on Monday, September 16, 2019

Most of us, if we’re being candid, get a little off-balanced using the word whom. And when we have to write something that feels like it should have a whom stuck in there, there’s usually a quick google involved.

No shame. I’m there, too.

Part of that is because whom is one of those words that's been slowly dying.

But it’s not just me preaching whom’s demise. A look at Google’s indexed books shows the usage of whom has greatly dropped off since it’s heyday.

chart of whom usage over time

And such things are to be expected.

Twattle (gossip), gorgonize (mesmerizing), and monsterful (wonderful) are all words that have, in their own time, also gone by the wayside.

That’s because societies change. And with them, the words they use to push around ideas also change.

This kind of thinking is integral to us, because it’s not only words. Everything we buy on Amazon.com will one day (probably sooner than later) be outdated or broken. Back when the Industrial Revolution happened, manufacturing and agriculture were forever changed, altering countless jobs and standards of work. And then, more recently, there came the Internet and all the changes it brought.

When we stop to consider it, we see that our societies are in constant flux.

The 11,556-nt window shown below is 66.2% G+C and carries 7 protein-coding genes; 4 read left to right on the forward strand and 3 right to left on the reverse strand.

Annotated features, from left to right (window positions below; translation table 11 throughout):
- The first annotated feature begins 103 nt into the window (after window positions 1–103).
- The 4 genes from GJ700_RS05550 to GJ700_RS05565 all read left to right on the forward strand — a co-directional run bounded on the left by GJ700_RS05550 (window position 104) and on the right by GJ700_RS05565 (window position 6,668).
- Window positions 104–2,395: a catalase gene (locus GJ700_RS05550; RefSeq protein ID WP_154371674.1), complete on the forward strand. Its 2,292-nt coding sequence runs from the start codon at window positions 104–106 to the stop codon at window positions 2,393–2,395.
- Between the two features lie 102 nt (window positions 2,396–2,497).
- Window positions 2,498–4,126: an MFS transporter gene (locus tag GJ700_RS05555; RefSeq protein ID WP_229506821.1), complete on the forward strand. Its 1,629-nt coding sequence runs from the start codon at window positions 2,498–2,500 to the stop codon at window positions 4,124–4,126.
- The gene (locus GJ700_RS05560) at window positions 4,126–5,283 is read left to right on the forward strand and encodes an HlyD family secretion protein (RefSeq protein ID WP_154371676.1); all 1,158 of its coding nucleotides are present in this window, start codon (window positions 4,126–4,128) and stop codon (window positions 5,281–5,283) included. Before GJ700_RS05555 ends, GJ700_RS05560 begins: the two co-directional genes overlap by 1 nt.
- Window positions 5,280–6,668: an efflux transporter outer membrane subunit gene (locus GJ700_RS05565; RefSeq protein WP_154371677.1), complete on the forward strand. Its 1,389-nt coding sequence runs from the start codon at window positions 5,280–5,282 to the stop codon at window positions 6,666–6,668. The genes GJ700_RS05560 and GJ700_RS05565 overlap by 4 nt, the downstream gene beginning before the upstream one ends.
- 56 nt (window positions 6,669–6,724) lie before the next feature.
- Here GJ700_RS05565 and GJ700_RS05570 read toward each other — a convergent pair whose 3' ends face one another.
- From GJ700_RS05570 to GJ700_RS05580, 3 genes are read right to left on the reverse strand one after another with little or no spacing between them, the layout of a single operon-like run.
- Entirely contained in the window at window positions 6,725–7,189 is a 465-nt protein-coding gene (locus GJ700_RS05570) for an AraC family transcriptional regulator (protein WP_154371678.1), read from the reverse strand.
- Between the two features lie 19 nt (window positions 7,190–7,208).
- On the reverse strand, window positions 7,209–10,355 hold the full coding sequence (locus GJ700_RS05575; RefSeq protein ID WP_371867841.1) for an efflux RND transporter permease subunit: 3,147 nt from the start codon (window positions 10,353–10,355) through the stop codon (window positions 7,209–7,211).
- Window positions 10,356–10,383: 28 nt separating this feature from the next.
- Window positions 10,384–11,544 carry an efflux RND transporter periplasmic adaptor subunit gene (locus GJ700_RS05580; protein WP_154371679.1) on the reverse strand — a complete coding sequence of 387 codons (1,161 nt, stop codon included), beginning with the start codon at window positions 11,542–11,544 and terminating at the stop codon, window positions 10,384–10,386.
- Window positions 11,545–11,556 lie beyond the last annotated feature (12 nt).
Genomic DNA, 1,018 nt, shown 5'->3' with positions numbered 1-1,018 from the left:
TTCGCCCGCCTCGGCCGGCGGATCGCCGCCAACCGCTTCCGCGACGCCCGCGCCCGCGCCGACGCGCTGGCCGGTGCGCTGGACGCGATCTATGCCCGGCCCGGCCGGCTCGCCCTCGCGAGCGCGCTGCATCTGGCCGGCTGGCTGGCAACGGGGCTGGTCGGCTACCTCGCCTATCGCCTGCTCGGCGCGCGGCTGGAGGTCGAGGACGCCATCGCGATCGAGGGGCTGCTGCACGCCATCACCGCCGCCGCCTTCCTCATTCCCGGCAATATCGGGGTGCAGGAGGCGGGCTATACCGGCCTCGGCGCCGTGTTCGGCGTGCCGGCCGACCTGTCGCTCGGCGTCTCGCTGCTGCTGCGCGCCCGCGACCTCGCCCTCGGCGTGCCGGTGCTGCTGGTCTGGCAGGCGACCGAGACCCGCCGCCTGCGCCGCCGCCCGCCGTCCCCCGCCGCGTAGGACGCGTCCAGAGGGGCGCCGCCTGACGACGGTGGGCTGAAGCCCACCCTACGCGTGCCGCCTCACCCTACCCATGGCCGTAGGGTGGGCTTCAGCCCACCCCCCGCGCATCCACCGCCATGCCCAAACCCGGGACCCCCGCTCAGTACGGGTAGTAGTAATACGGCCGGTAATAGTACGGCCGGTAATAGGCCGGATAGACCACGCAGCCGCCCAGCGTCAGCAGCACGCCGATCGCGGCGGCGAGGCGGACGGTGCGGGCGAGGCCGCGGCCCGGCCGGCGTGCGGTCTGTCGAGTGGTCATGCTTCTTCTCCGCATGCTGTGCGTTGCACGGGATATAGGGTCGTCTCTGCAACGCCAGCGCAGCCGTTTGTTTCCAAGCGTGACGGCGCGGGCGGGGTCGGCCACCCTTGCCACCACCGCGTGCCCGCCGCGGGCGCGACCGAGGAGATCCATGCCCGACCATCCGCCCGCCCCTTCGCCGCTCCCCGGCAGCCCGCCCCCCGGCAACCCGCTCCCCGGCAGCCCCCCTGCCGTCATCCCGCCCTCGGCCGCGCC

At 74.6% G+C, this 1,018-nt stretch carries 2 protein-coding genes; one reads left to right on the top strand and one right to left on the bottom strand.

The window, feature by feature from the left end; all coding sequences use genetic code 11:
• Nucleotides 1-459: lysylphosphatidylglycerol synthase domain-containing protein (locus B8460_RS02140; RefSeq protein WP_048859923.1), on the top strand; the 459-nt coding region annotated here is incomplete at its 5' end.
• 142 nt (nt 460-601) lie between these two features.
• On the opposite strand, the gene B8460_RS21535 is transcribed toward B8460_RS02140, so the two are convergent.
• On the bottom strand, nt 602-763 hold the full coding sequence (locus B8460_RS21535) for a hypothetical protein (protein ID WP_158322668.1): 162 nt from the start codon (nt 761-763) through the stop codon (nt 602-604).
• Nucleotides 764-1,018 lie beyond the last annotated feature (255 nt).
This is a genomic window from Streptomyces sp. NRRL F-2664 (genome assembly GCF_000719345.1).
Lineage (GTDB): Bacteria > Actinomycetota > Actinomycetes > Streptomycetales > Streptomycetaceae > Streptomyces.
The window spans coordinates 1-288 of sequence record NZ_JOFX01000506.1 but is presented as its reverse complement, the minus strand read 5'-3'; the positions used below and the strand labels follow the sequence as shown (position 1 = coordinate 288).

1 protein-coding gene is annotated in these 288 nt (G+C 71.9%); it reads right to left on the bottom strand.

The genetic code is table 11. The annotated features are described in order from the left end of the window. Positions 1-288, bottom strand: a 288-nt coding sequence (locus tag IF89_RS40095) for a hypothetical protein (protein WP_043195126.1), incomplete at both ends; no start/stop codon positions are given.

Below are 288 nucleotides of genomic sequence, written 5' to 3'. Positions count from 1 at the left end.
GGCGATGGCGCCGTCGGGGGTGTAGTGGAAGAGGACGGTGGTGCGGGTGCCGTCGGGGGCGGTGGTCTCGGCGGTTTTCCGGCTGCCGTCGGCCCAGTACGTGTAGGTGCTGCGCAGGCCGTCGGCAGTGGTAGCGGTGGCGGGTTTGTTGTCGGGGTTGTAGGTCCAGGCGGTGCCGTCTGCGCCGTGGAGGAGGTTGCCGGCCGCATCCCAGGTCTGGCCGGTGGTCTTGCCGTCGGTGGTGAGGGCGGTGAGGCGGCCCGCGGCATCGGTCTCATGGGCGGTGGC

So it’s not such a surprise that the same people who make up our society have such a hard time with the Gospel. And with the idea that God’s Word doesn’t change.

This isn’t something for us to laugh at them about. Or to look down at them for. Instead, it’s something we should empathize with.

It is a truly bizarre idea that the Creator of everything would swap Himself for dead batteries like us. And not only that, but go to the length of constantly loving us. Even when we don’t love Him in return.

So, even if “whom” is dying, something — unlike the Oxford comma — that I have no strong opinions on, I see it as a reminder for us. Like the kind of relief a flashlight makes to a long-darkened world.

The Gospel is unusual. It goes against so much of what we understand.

And yet, in a world that is constantly in flux, where uncertainty is certain, the Gospel and God’s Word are the unchanging standard that shows us the light and gives us life.

We have hope because of the one thing that’s not in flux.

And that’s a very good thing.


Joe Fontenot is the marketing strategist for NOBTS.